• Section 29(1) of the Limitation Act (Cap 163, 1996 Rev Ed) does not in fact apply to article 34.
  • The three-month time limit applies to section 24 of the IAA. The explanatory statement to the International Arbitration Bill (19 July 1994) suggests that section 24 of the IAA does not form a separate regime, but instead provides additional grounds on which an award might be set aside.

Precluding parties from litigating on certain issues based on the res judicata doctrine

In BTN and another v BTP and another [2020] SGCA 105, the Court of Appeal held that an arbitral tribunal’s decision to apply the doctrine of res judicata to preclude parties from litigating certain issues was not a breach of natural justice or contrary to Singapore’s public policy.

BTN owns BTO, a Malaysian company (collectively, the appellants). BTP and BTQ (collectively, the respondents) are individuals who were formerly substantial shareholders in BTO and another holding company (the Group).

The respondents entered into a set of contracts with the appellants. Under the contracts, the respondents were employed by BTO, and if they were dismissed ‘without cause’, the respondents were to gain an earn-out consideration of US$35 million. After the acquisition of the Group, BTO purported to have dismissed the respondents with cause. The respondents referred the matter to the Malaysian Industrial Court (MIC) and obtained an award from the MIC that they had been dismissed without cause. The appellants did not participate in the MIC proceedings, although BTO did not dispute that it had received numerous notices from the MIC of the proceedings.

The respondents then commenced arbitration against the appellants, seeking payment of the earn-out consideration. In the arbitration proceedings, the appellants took the position that the dismissals were ‘with cause’ and put forward its case. The respondents responded, inter alia, that issues dealing with cause of termination were res judicata by virtue of the MIC award (the res judicata issue). The parties agreed that the tribunal would hear and determine an agreed list of legal issues for the first hearing, which included the question of whether the findings of the MIC were binding on the tribunal.

The tribunal issued a partial award in the respondents’ favour, finding that the appellants were precluded by the MIC award from arguing that the respondents were terminated with cause (the partial award). The appellants applied to set aside the partial award and the High Court dismissed the application.

The appellants appealed, contending that:

  • the tribunal’s decision was a breach of natural justice and contrary to Singapore’s public policy because it had deprived them of the right to put forward their defence to the respondents’ claim and to make their own claims against the respondents; and
  • the tribunal in the arbitration failed to decide matters contemplated by or falling within the submission to arbitration.

The Court of Appeal held that the tribunal did not commit any breach of natural justice or contravene Singapore’s public policy, finding, among other things, the following.

  • The parties clearly tasked the tribunal to determine ‘all issues necessary to resolve whether the findings of the [MIC] are binding on both [appellants]’. Accordingly, the tribunal’s decision was within the scope of the parties’ agreement, and there was no breach of any rule of natural justice. It was not open to the appellants to argue that the tribunal should have examined the evidence of witnesses and other documents, as the parties had agreed to the arbitration hearing being a ‘non-evidentiary hearing’ to resolve only the agreed list of legal issues.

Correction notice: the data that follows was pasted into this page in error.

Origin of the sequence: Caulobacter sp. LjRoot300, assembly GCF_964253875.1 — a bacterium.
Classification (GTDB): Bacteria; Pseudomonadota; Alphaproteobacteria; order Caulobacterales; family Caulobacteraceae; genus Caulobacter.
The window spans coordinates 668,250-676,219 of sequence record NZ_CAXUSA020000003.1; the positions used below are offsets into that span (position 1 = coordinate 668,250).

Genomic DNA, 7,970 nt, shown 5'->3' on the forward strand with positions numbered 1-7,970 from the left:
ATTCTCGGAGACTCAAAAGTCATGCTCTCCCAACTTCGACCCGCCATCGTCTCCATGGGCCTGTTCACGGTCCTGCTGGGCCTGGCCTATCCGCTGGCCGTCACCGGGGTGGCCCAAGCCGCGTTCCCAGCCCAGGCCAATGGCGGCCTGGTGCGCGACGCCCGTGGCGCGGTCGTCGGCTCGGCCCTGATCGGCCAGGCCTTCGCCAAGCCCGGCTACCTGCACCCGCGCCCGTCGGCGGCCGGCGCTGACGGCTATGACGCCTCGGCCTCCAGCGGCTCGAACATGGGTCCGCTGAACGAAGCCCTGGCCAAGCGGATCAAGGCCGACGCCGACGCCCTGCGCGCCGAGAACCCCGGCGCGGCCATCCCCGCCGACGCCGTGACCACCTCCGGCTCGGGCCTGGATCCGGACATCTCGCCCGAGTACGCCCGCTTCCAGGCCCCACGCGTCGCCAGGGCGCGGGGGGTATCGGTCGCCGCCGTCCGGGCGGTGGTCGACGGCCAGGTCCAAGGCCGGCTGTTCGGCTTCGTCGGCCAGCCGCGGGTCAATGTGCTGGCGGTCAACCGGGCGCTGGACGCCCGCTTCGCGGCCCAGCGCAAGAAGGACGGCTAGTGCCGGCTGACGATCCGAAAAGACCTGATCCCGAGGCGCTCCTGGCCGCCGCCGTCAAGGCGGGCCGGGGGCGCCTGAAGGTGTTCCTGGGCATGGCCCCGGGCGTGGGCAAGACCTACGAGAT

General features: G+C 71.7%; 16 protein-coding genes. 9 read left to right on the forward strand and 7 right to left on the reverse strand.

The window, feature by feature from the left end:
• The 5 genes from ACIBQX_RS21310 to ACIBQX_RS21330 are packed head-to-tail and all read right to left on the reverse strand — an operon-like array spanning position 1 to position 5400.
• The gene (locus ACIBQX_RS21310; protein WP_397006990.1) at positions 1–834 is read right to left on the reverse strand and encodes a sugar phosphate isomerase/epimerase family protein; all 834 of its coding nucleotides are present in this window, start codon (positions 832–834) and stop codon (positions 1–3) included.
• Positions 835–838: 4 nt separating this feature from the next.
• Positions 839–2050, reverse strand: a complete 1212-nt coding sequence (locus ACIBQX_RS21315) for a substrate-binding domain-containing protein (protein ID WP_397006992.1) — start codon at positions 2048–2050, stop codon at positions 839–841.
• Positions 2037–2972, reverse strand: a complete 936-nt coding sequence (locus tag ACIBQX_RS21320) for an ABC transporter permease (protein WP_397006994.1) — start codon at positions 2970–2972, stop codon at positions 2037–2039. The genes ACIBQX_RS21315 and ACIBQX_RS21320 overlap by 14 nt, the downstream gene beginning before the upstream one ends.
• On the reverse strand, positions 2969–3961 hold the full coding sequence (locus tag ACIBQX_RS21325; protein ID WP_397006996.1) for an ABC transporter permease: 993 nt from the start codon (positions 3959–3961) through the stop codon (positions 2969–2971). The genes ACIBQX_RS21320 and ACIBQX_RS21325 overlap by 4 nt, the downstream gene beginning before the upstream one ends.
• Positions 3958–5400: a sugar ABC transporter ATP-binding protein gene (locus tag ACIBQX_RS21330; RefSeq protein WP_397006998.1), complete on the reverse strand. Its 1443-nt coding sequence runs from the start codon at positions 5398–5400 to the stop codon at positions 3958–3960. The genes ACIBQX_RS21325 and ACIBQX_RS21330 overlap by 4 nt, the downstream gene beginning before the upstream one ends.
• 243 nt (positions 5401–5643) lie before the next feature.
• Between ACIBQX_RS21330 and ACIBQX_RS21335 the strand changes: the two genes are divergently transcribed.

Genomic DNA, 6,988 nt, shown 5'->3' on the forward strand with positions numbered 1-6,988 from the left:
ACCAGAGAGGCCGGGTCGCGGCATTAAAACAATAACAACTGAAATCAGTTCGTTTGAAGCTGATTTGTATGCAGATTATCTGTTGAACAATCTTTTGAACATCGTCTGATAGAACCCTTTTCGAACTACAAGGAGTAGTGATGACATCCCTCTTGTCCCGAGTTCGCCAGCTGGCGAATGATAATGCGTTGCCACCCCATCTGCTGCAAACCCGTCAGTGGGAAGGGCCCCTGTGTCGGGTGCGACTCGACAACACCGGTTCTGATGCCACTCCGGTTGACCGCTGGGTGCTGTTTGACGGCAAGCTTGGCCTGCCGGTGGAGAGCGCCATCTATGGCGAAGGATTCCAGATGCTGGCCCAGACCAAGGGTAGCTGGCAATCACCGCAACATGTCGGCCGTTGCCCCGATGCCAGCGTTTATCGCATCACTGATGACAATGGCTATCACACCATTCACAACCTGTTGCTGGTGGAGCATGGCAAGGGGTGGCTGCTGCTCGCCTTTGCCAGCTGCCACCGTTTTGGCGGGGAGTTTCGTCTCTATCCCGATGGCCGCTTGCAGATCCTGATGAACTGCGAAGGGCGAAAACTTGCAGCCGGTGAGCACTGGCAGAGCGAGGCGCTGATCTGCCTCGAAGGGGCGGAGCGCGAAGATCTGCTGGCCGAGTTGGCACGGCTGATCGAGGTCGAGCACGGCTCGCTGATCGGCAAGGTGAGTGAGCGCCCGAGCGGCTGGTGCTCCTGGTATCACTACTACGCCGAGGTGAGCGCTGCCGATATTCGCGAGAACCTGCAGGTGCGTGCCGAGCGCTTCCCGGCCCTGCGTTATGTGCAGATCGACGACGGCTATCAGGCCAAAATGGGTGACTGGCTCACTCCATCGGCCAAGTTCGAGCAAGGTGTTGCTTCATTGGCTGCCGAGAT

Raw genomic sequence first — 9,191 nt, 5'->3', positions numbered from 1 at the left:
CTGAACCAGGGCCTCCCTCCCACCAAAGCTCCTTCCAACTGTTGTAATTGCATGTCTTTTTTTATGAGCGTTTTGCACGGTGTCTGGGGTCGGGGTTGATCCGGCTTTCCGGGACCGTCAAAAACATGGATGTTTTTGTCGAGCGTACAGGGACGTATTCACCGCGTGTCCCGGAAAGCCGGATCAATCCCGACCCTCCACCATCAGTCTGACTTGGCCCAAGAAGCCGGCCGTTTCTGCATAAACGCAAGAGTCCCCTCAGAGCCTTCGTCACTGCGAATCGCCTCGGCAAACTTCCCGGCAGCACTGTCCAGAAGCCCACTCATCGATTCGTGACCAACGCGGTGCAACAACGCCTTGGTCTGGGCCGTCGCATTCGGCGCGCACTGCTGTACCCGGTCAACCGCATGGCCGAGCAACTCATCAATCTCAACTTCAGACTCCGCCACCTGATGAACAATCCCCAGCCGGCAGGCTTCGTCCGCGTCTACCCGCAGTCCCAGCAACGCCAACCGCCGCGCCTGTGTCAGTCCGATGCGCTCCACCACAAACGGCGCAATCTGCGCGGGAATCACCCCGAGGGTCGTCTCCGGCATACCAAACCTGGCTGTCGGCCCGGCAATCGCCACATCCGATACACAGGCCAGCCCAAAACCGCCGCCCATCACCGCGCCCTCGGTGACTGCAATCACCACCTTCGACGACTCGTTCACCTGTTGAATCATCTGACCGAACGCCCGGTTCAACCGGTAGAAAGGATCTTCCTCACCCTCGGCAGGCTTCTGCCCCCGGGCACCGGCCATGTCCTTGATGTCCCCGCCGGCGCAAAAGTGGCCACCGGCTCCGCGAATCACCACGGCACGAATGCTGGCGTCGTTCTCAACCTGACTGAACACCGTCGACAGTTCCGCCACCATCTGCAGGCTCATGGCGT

• The determinations of the res judicata issue go towards the admissibility of a claim, not a tribunal’s jurisdiction to hear a case. There was no good reason why erroneous decisions on res judicata should be treated any differently from other errors of law. Accordingly, there was no basis on which to challenge an award involving an erroneous ruling in respect of an admissibility issue as being contrary to public policy.
  • The tribunal did not abdicate its duty to decide on the issue of termination with cause, as the tribunal was specifically tasked to decide on the res judicata issue, and it did determine these issues in accordance with the parties’ agreement.

The Court of Appeal therefore dismissed the appeal.

SICC affirms that the threshold under article 34(2)(b)(ii) of the Model Law is ‘very high’

In Gokul Patnaik v Nine Rivers Capital Limited [2020] SGHC(I) 23, the SICC dismissed the plaintiff’s application to set aside an award affirming that threshold under article 34(2)(b)(ii) of the Model Law (ie, the public policy ground) to set aside an award is ‘very high’. Even if the underlying contract is illegal in another foreign state, that does not automatically mean that an arbitral award contemplating enforcement of that contract is contrary to the public policy of Singapore.

The defendant subscribed to various investor securities in Global Agrisystem Private Limited (GAPL), a company incorporated in India, pursuant to a share subscription and shareholders agreement (SSSA). Under the SSSA, the parties agreed that the defendant would be entitled to exercise various rights under the SSSA to exit GAPL if GAPL did not undertake an initial public offering of its shares with a certain minimum valuation by 31 March 2014. The initial public offering did not occur by 31 March 2014 and, pursuant to processes under the SSSA, the parties agreed in writing (the 2014 SPA) that one of GAPL’s promoters would purchase the securities owned by the defendant for a certain sum. When this purchase failed to materialise, the parties tried other ways to secure the defendant’s exit from GAPL but none were fruitful.